I like old computers, and in particular I like Kaypros. I like Kaypros because they’re iconic, durable, and relatively speaking, very cheap compared to more popular collectibles from Commodore, Apple, etc. These were sold as business computers, so they run few games - and consequently aren’t collected by gen-Xers and older millenials getting all nostalgic. These computers do however run CP/M and consequently some of the very best word processing software ever made (WordStar, Perfect Writer, Palantir) and the keyboards are high quality, making typing on them pretty enjoyable and easy.

I have three Kaypros. An early model II, a “New2" and a model I, from 1982, 1984, and 1986 respectively this covers the whole span of years when Kaypro was a successful company (they never turned a profit again after ‘86 and were bankrupt in ‘89). The II has a serial number in the 8XXX range. Relatively early. Chip dates place it around August, 1982. But if you’re collecting, you always want something even older. I’ve been looking for a very early machine, in the 5XXX range or early for years. These very early models differ from the later ones in some very noticeable ways, and they’re rather hard to find. I’ve looked, bid, offered on a few over the past ten years, but never got lucky.

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Until just last week, when a model II with the second lowest serial number I’ve seen popped up on ebay, with a modest BIN. Now it’s at my house. And let me tell you - this was the dirtiest computer I have ever seen. It smelled like wet dogs and stale cigarettes. And it was even dirtier on the inside than the outside.

And when I plugged it in? It didn’t work. The power light came on, the disk drives turned, but the screen? Nothing. Just a faint green glow. I pulled out my floppy drive cleaning disk and cleaned the A drive (the cleaning pad came out with a brown ring on it). I inserted a boot disk and the machine booted up but still nothing on the screen. I connected a printer, and could print the disk directory, but still nothing on the screen.

I decided to swap the main board into the working KII. This revealed a big surprise.

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I got a prompt screen. But not the regular prompt screen. A personalized one. For Ezra Shapiro. I had one of those weird moments - I had heard this name before somewhere. But from what? Google to the rescue!

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Ezra Shapiro wrote for Byte Magazine, and a few others in the 80s. And importantly, before he became a journalist, he worked for Non Linear Systems, makers of the Kaypro. Additionally, I noted that the ROM chips had hand written labels, and they were signed by David Thompson. Thompson ran the publication Micro Cornucopia from 1981 until 1990. He was modding computers and teaching others how to do the same, all the way back in ‘81. Thompson is still around, today he’s a therapist. Shapiro though - I can’t find any trace of the guy. He has fallen off the planet. I asked the seller if they knew anything about the provenance of the computer, and he said he found the computer when he was helping a friend move in rural California.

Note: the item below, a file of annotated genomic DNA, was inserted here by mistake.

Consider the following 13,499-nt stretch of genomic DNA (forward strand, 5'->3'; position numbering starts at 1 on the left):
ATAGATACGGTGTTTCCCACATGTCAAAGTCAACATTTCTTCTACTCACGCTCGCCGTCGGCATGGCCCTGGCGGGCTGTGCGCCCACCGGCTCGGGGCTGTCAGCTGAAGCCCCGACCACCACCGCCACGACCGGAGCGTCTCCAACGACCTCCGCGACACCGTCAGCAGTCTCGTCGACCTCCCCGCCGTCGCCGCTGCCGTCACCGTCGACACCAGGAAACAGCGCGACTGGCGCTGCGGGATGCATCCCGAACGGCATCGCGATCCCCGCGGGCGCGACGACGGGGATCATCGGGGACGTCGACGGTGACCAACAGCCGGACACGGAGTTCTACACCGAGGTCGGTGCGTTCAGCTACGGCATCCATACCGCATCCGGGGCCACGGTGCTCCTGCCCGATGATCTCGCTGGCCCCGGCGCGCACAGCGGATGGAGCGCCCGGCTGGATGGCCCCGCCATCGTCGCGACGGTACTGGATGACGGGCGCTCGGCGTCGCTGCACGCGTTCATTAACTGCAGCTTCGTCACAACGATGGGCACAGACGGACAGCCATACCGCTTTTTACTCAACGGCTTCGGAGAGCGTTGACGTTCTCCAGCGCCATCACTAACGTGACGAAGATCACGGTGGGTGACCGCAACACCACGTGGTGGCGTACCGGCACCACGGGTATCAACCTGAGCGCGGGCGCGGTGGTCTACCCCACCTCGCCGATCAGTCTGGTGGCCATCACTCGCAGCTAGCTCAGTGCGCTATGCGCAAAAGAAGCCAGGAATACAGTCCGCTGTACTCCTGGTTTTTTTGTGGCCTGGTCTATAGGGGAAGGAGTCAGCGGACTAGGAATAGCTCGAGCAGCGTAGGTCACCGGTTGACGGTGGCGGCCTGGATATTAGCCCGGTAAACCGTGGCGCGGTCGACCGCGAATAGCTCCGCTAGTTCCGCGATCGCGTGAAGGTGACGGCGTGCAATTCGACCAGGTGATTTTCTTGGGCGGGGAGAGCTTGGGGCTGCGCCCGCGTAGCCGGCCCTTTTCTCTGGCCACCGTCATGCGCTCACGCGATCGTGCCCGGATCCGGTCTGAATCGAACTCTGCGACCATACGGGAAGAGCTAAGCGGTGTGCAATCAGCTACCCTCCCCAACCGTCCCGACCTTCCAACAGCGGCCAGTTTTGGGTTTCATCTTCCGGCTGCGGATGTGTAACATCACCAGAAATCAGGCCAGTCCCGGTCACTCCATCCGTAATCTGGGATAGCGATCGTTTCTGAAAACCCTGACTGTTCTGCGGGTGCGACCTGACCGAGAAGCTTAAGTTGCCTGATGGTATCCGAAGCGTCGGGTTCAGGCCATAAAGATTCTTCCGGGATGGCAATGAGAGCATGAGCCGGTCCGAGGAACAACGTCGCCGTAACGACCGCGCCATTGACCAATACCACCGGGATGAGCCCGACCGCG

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In any event, it seems the problem with the computer was in the CRT circuitry. Nothing looked obviously blowed up, but it was so full of dirt and nicotine it’d be hard to tell. I transfered a CRT from a junk Kaypro into this one and:

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It almost works. Getting some garbage characters o the screen, which is probably dead RAM (screen area is memory mapped). Anyway, this is really cool because had I won any of those other auctions, I’d have had a really cool old computer - but with this one I’ve got a really cool piece of history with a connection to the company that goes beyond just being made there.

edit to add pics of the two old Kaypros:

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The older one is the one with the vertical drives, they only made them that was for a few months before switching to the horizontal configuration.

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